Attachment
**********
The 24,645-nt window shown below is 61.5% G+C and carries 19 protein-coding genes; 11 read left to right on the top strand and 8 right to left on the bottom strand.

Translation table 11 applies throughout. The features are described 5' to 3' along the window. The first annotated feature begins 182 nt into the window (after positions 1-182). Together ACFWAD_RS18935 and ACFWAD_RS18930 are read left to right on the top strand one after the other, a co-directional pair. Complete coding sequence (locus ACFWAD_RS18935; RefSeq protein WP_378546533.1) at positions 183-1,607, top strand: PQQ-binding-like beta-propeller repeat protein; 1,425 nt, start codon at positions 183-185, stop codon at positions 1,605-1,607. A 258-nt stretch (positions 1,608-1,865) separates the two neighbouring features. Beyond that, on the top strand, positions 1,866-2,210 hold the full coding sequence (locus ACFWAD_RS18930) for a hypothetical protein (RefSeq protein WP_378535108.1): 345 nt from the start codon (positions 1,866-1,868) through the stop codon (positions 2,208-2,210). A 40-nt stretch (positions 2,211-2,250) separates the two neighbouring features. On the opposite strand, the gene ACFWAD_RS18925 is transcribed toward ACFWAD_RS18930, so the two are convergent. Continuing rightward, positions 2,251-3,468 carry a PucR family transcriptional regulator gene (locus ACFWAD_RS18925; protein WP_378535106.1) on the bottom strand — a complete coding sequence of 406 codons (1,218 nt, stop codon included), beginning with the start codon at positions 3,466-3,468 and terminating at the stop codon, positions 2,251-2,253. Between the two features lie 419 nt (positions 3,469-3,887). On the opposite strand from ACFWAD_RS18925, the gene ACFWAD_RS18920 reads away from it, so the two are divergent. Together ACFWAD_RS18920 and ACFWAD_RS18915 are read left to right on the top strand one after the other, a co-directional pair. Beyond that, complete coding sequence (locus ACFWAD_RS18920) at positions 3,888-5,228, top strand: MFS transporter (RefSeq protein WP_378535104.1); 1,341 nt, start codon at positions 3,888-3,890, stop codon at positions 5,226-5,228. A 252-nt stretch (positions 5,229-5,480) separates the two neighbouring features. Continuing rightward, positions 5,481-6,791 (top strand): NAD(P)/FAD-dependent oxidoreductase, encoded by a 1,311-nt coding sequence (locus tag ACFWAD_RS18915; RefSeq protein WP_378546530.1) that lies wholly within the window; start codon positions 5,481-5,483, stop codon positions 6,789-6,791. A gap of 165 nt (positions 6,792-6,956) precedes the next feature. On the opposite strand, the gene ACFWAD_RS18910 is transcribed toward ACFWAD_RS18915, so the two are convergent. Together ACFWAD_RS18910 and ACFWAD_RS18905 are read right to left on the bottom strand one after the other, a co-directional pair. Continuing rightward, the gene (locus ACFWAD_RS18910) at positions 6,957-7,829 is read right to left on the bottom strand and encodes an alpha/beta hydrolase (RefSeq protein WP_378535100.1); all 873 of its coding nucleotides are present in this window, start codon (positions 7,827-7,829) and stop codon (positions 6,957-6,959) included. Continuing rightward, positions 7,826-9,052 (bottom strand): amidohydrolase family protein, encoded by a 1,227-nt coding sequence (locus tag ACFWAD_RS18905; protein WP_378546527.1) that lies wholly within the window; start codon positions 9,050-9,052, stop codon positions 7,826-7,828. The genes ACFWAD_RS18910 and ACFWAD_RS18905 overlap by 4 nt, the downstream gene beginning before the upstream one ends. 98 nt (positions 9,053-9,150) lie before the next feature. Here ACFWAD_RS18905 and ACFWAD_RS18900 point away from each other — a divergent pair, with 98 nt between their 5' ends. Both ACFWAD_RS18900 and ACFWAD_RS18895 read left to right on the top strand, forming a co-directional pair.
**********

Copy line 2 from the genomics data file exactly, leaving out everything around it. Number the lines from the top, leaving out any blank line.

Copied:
Translation table 11 applies throughout. The features are described 5' to 3' along the window. The first annotated feature begins 182 nt into the window (after positions 1-182). Together ACFWAD_RS18935 and ACFWAD_RS18930 are read left to right on the top strand one after the other, a co-directional pair. Complete coding sequence (locus ACFWAD_RS18935; RefSeq protein WP_378546533.1) at positions 183-1,607, top strand: PQQ-binding-like beta-propeller repeat protein; 1,425 nt, start codon at positions 183-185, stop codon at positions 1,605-1,607. A 258-nt stretch (positions 1,608-1,865) separates the two neighbouring features. Beyond that, on the top strand, positions 1,866-2,210 hold the full coding sequence (locus ACFWAD_RS18930) for a hypothetical protein (RefSeq protein WP_378535108.1): 345 nt from the start codon (positions 1,866-1,868) through the stop codon (positions 2,208-2,210). A 40-nt stretch (positions 2,211-2,250) separates the two neighbouring features. On the opposite strand, the gene ACFWAD_RS18925 is transcribed toward ACFWAD_RS18930, so the two are convergent. Continuing rightward, positions 2,251-3,468 carry a PucR family transcriptional regulator gene (locus ACFWAD_RS18925; protein WP_378535106.1) on the bottom strand — a complete coding sequence of 406 codons (1,218 nt, stop codon included), beginning with the start codon at positions 3,466-3,468 and terminating at the stop codon, positions 2,251-2,253. Between the two features lie 419 nt (positions 3,469-3,887). On the opposite strand from ACFWAD_RS18925, the gene ACFWAD_RS18920 reads away from it, so the two are divergent. Together ACFWAD_RS18920 and ACFWAD_RS18915 are read left to right on the top strand one after the other, a co-directional pair. Beyond that, complete coding sequence (locus ACFWAD_RS18920) at positions 3,888-5,228, top strand: MFS transporter (RefSeq protein WP_378535104.1); 1,341 nt, start codon at positions 3,888-3,890, stop codon at positions 5,226-5,228. A 252-nt stretch (positions 5,229-5,480) separates the two neighbouring features. Continuing rightward, positions 5,481-6,791 (top strand): NAD(P)/FAD-dependent oxidoreductase, encoded by a 1,311-nt coding sequence (locus tag ACFWAD_RS18915; RefSeq protein WP_378546530.1) that lies wholly within the window; start codon positions 5,481-5,483, stop codon positions 6,789-6,791. A gap of 165 nt (positions 6,792-6,956) precedes the next feature. On the opposite strand, the gene ACFWAD_RS18910 is transcribed toward ACFWAD_RS18915, so the two are convergent. Together ACFWAD_RS18910 and ACFWAD_RS18905 are read right to left on the bottom strand one after the other, a co-directional pair. Continuing rightward, the gene (locus ACFWAD_RS18910) at positions 6,957-7,829 is read right to left on the bottom strand and encodes an alpha/beta hydrolase (RefSeq protein WP_378535100.1); all 873 of its coding nucleotides are present in this window, start codon (positions 7,827-7,829) and stop codon (positions 6,957-6,959) included. Continuing rightward, positions 7,826-9,052 (bottom strand): amidohydrolase family protein, encoded by a 1,227-nt coding sequence (locus tag ACFWAD_RS18905; protein WP_378546527.1) that lies wholly within the window; start codon positions 9,050-9,052, stop codon positions 7,826-7,828. The genes ACFWAD_RS18910 and ACFWAD_RS18905 overlap by 4 nt, the downstream gene beginning before the upstream one ends. 98 nt (positions 9,053-9,150) lie before the next feature. Here ACFWAD_RS18905 and ACFWAD_RS18900 point away from each other — a divergent pair, with 98 nt between their 5' ends. Both ACFWAD_RS18900 and ACFWAD_RS18895 read left to right on the top strand, forming a co-directional pair.